Scientists have used machine learning to develop a design map of alloys at the nano-scale which can help predict the match of pairs of metals that can form bimetallic nano-alloys, a new frontier in the quest of new materials having applications in biomedicine and other areas.
These nano-alloys, also called core-shell nano-cluster alloys, are such wherein one metal forms the core and another stays on the surface as a shell. It is important to know under what conditions core-shell structures are formed in the nano-cluster alloys and which metal forms the core, and which stays on the surface as a shell.
The 95 metals from the periodic table can potentially form 4,465 pairs. It is experimentally impossible to determine how they behave in forming nano-cluster alloys. But computers can be programmed to predict the behaviour of these pairs and more through “machine learning” (ML) – here the machine is taught to recognise patterns by feeding in a number of patterns with well-defined attributes.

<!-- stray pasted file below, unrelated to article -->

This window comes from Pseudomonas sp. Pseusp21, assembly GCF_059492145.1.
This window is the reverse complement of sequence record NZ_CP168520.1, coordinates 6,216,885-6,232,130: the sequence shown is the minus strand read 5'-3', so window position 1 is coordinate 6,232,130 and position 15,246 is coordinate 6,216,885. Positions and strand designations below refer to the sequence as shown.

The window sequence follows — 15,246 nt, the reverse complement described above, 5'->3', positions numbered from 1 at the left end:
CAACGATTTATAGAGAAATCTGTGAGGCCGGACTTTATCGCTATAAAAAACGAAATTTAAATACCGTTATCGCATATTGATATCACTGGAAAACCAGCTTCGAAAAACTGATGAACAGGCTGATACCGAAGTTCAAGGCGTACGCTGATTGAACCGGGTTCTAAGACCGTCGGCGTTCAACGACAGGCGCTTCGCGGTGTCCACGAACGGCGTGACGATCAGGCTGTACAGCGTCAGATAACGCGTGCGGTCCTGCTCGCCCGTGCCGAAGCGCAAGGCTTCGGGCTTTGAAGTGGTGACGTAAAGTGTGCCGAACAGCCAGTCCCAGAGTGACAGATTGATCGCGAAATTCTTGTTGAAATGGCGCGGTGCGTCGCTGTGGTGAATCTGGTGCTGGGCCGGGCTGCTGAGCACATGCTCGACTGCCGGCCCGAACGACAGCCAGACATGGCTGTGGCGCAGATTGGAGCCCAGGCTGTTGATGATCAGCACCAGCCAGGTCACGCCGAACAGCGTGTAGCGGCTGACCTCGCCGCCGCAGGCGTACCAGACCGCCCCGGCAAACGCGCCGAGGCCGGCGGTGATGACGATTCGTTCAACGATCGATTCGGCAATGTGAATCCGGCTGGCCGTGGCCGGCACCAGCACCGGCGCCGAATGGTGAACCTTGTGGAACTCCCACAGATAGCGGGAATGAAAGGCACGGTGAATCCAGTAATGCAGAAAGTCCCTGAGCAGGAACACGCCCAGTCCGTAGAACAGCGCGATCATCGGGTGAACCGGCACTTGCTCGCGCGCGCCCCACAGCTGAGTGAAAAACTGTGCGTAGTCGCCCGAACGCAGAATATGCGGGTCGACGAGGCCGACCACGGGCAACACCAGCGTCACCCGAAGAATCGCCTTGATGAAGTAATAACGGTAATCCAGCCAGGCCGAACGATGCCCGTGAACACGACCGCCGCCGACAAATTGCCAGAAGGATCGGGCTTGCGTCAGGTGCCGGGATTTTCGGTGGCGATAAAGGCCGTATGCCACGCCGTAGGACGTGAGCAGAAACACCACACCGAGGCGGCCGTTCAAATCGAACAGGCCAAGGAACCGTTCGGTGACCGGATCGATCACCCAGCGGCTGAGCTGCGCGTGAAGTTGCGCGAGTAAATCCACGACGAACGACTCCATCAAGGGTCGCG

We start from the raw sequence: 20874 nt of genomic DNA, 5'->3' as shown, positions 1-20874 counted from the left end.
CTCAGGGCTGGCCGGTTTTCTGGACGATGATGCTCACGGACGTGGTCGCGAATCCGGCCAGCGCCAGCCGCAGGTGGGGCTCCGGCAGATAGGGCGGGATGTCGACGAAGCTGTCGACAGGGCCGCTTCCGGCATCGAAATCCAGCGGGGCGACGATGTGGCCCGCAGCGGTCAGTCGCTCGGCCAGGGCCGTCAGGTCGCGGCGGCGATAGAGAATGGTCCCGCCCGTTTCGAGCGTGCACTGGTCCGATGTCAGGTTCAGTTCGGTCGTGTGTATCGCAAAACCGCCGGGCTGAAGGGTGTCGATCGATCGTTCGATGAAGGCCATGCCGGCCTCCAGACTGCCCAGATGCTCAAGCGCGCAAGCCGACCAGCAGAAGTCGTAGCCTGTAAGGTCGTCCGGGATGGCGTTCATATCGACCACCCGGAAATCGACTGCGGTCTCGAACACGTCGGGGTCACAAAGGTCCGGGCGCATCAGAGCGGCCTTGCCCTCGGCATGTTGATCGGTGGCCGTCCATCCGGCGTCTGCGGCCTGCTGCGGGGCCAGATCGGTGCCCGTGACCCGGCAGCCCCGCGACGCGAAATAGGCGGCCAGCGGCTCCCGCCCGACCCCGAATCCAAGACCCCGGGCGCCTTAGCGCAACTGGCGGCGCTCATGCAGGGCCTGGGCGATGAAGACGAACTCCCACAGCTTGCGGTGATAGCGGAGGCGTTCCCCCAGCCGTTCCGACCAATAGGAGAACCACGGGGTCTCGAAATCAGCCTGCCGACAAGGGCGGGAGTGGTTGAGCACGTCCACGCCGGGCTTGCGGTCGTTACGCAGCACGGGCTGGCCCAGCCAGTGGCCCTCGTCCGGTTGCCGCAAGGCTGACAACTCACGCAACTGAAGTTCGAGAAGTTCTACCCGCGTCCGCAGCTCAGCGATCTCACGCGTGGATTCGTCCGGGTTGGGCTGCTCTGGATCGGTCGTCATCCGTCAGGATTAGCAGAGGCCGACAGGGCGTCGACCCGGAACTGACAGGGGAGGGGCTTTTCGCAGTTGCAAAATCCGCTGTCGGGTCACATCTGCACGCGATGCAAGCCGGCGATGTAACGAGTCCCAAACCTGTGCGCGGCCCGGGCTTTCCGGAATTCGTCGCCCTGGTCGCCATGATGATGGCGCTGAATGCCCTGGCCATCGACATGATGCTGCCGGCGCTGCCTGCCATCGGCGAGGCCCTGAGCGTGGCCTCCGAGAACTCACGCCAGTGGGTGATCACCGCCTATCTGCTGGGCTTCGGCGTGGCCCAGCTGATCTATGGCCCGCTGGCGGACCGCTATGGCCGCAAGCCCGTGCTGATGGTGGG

However, scientists faced a stumbling block here because of the limited number of experimentally synthesized binary nano-clusters with clear identification of the chemical ordering of constituents, and few core shell combinations studied theoretically. ML could not be applied with confidence on small data set of sizes less than or around 100.
However, researchers at the S.N. Bose Centre for Basic Sciences, an autonomous institute of the Department of Science and Technology, circumvented this problem by calculating the surface-to-core relative energy on a variety of possible binary combinations of alkali metals, alkaline earth, basic metals, transition metals and p-block metals to create a large data-set of 903 binary combinations.
In their latest paper published in the Journal of Physical Chemistry, they investigated the key attributes driving the core shell morphology using the statistical tool of machine learning applied on this large data set.
Core shell structures were classified as Type 1 or Type 2 depending on the lower or heavier atomic numbers. A number of attributes were built to characterise each data point in the set. The performance of the ML model was tallied with existing experimental data, and the ML model was proved to be reliable.
Having thus established the confidence in the ML model and after analysing the dominant attributes driving the core shell pattern, results were obtained. The attempt to connect ML with nano-science was successful in tracing the mixing patterns of metal atoms in nano-clusters and formed a basis for the design map, which can help select the pairs of metals for nano-cluster alloys. This design map developed by the scientists will be tested out in the nano laboratories at the Moscow State University and also at the S.N Bose Centre.